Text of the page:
Thursday, January 24, 2013

‘I Give It a Year’ (2013) directed by Dan Mazer



First impressions aren't great.  I’ve got a well developed aversion to the ‘wedding comedy’ genre and if I never see another ‘hilariously’ offensive best man’s speech in a film I may well die happy.  I sink down into the cinema seat, wondering why on earth I’d bothered to come out to see what looks like utter dross.  Some kind of hi-energy poppy dance number plays over the opening credits.  So far, so awful.

The set-up is pretty straightforward, Josh and Nat (Rafe Spall and Rose Byrne) have fallen in love and quickly decide to get married.  We open at their extravagant wedding, where older, experienced married couples are looking on suspiciously.  One of them cynically mutters “I give it a year”.  Soon the newlyweds are at each other’s throats, things that were cute and funny have become exasperating and they’re slowly realising that their lives are quite different.  Thrown into the mix are Chloe and Guy (Anna Faris and Simon Baker) who seem to be Josh’s and Nat’s perfect matches.  Can the newlyweds resist their respective temptations?  Will they learn the lesson that a successful marriage is something you have to work at?  Do opposites really attract?

Rafe Spall as Josh and Stephen Merchant as Stephen Merchant.  I forget what his character's called.  He basically plays himself.
These aren't questions that keep me up at night.  But not too far into the film something strange happened, I began to laugh.  Make no mistake about it, ‘I Give It a Year’ is not a good film.  It's competently but boringly directed, and while it's shot in central London Mazer manages to make everything look very bland.  Plot-wise it’s no great shakes either, the first half of the film is a series of tonally inconsistent sketches strung together by a vague narrative.  

Despite all this I was surprised to find myself laughing quite a bit.  In many ways I Give It a Year’ is a very strange film.  Aesthetically it’s the definition of middle-of-the-road, looking like a hundred other romantic comedies.  But, crucially, the writing is actually pretty sharp, and you eventually realise that the film is turning into a neat deconstruction of the romantic comedy genre.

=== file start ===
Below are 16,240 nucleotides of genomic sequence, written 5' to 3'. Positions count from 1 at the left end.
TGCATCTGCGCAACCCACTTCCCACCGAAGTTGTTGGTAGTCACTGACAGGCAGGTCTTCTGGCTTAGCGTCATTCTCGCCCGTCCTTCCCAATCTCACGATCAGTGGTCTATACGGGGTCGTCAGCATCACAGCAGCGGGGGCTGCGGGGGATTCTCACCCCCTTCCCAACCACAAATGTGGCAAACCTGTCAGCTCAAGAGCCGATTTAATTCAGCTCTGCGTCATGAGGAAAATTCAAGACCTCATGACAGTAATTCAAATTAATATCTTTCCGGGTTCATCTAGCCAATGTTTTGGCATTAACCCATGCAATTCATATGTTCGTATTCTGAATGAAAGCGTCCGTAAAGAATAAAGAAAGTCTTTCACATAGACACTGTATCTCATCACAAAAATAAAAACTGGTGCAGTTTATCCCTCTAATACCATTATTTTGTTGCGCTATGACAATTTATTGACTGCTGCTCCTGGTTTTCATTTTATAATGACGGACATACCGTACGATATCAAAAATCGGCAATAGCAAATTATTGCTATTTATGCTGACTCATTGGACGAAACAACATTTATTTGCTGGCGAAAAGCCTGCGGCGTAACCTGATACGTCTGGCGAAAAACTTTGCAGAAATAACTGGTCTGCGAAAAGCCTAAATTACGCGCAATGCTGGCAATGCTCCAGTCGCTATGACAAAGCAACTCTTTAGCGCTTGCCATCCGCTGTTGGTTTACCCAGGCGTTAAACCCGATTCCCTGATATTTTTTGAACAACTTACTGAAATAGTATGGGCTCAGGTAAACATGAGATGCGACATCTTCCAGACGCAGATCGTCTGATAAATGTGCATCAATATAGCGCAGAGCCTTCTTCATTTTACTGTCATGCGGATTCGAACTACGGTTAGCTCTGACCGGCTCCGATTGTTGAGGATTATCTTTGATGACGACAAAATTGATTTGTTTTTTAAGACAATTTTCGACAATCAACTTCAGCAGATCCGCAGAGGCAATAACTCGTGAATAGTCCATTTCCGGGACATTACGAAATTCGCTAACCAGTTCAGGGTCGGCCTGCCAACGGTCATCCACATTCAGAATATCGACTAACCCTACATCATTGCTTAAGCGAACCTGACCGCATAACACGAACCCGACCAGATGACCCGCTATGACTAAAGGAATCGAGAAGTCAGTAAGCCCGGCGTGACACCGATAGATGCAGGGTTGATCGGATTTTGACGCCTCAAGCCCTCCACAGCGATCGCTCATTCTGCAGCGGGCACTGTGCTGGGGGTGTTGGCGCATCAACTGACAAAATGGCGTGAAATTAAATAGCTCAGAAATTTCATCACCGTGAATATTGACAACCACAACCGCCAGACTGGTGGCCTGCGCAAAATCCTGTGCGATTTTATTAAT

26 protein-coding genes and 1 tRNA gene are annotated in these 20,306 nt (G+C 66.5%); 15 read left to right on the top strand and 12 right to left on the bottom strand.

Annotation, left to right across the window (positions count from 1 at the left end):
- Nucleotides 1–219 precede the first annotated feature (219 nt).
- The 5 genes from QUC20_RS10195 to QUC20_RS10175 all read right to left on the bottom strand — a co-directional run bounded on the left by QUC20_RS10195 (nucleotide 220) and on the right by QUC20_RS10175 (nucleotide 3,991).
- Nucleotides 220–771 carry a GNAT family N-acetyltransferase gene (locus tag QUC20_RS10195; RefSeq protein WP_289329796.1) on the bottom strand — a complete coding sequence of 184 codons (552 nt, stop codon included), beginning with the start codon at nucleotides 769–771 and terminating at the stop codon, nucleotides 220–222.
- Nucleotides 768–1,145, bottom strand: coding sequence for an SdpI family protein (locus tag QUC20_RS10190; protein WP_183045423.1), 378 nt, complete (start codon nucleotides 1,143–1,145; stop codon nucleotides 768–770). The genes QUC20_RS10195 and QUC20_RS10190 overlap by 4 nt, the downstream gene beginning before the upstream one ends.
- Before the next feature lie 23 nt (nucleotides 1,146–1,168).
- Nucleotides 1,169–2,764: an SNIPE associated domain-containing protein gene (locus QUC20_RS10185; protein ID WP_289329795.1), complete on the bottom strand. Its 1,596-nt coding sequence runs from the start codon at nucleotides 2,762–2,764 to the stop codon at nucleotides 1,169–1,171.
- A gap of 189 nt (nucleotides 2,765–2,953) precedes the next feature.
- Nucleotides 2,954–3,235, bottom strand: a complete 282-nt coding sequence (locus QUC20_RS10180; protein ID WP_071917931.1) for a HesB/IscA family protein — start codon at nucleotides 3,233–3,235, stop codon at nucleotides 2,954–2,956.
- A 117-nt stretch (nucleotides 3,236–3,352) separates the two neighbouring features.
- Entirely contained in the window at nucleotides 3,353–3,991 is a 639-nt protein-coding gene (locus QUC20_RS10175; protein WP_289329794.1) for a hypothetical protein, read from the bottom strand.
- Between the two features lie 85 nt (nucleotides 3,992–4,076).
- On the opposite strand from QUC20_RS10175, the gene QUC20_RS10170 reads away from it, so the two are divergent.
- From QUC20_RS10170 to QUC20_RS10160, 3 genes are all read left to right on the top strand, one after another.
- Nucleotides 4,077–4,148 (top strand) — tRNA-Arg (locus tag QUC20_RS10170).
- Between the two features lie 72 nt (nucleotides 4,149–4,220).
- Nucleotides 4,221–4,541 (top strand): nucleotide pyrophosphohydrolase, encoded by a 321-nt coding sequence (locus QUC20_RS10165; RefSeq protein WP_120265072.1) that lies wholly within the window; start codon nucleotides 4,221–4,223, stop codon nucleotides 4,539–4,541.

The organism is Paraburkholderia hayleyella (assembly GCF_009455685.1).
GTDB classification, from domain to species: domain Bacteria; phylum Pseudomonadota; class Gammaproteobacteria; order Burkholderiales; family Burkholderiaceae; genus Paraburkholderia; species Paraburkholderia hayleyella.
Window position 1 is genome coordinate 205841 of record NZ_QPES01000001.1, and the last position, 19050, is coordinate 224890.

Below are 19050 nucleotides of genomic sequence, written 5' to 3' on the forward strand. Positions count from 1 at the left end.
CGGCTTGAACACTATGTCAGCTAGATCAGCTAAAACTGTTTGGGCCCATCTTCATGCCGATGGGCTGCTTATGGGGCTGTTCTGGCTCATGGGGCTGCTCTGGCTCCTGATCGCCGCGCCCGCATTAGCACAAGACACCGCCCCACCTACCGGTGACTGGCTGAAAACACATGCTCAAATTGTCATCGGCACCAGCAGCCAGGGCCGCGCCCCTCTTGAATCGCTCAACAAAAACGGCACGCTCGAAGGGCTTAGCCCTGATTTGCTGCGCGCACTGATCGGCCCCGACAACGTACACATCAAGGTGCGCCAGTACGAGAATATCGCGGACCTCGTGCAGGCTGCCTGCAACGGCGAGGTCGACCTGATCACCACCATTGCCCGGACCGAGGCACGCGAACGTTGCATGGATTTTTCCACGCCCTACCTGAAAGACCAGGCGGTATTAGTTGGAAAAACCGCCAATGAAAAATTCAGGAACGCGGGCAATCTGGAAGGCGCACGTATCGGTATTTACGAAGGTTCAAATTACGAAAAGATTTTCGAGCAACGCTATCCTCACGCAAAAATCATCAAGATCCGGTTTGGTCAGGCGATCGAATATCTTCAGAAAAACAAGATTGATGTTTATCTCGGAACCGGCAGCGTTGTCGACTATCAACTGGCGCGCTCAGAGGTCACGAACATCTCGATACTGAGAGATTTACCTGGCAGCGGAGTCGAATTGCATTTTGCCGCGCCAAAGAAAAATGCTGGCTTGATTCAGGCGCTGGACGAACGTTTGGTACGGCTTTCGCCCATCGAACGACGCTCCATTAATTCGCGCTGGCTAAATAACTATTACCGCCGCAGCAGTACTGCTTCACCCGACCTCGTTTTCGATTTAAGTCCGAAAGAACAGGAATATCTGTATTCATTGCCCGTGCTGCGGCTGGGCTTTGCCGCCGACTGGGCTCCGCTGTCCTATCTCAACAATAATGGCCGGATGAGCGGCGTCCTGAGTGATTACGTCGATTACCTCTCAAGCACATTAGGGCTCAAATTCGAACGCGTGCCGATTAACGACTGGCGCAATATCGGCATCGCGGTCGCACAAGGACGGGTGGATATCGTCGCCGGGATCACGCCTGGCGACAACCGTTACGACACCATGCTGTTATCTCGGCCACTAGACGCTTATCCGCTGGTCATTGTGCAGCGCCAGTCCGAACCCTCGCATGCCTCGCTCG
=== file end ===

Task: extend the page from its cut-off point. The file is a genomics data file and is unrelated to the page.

On the whole the cast is pretty damn funny as well. Rose Byrne gets the slightly duff end of the stick playing a snooty career woman and even though we’re not strictly supposed to be taking sides it’s easy to find her character far more annoying than Rafe Spall’s Josh, a chilled out, slightly slobby writer.  But Byrne does have some decent comedic chops, even as she does end up playing the ‘straight man’ to Spall. 

Rose Byrne as Nat
Josh feels like the kind of role that a few years ago could be played by Simon Pegg, and so while Rafe Spall is funny enough, he feels a bit miscast.   When Nat says to Josh, “I don’t really ‘do’ good looking” it doesn’t work, Spall is obviously pretty damn handsome, there’s a even few shirtless scenes showing off how well-toned he is.  But crucially he's  funny, likeable and charming.  There's a nub of genuine emotion in his performance, which goes a long way towards making the film work.

As the ‘perfect’ matches for our beleaguered married couple, Simon Baker and Anna Faris are both excellent, although Faris has the edge.  The role of Guy, a dashing, humanitarian bleach manufacturer seems to be played more by his smart haircut and a very nice pair of spectacles than the actor himself.  Making our alpha male perfect professional a bleach manufacturer is a slightly odd choice, although it does give us an enjoyably weird sequence where he give us a tour of his solvent factory in the Midlands.  Anne Faris’ Chloe is far more fun.  She suffers slightly from the script repeatedly referring to her as unsexy and plain, which she clearly isn’t.  She does get the single best scene of the film though, as she unsuccessfully trying to join in a threesome.  She gets repeatedly elbowed out of the way in a scene that gets funnier and more awkward the longer it goes on.  It’s got almost zero connection to the wider plot, but it’s funny enough in its own right.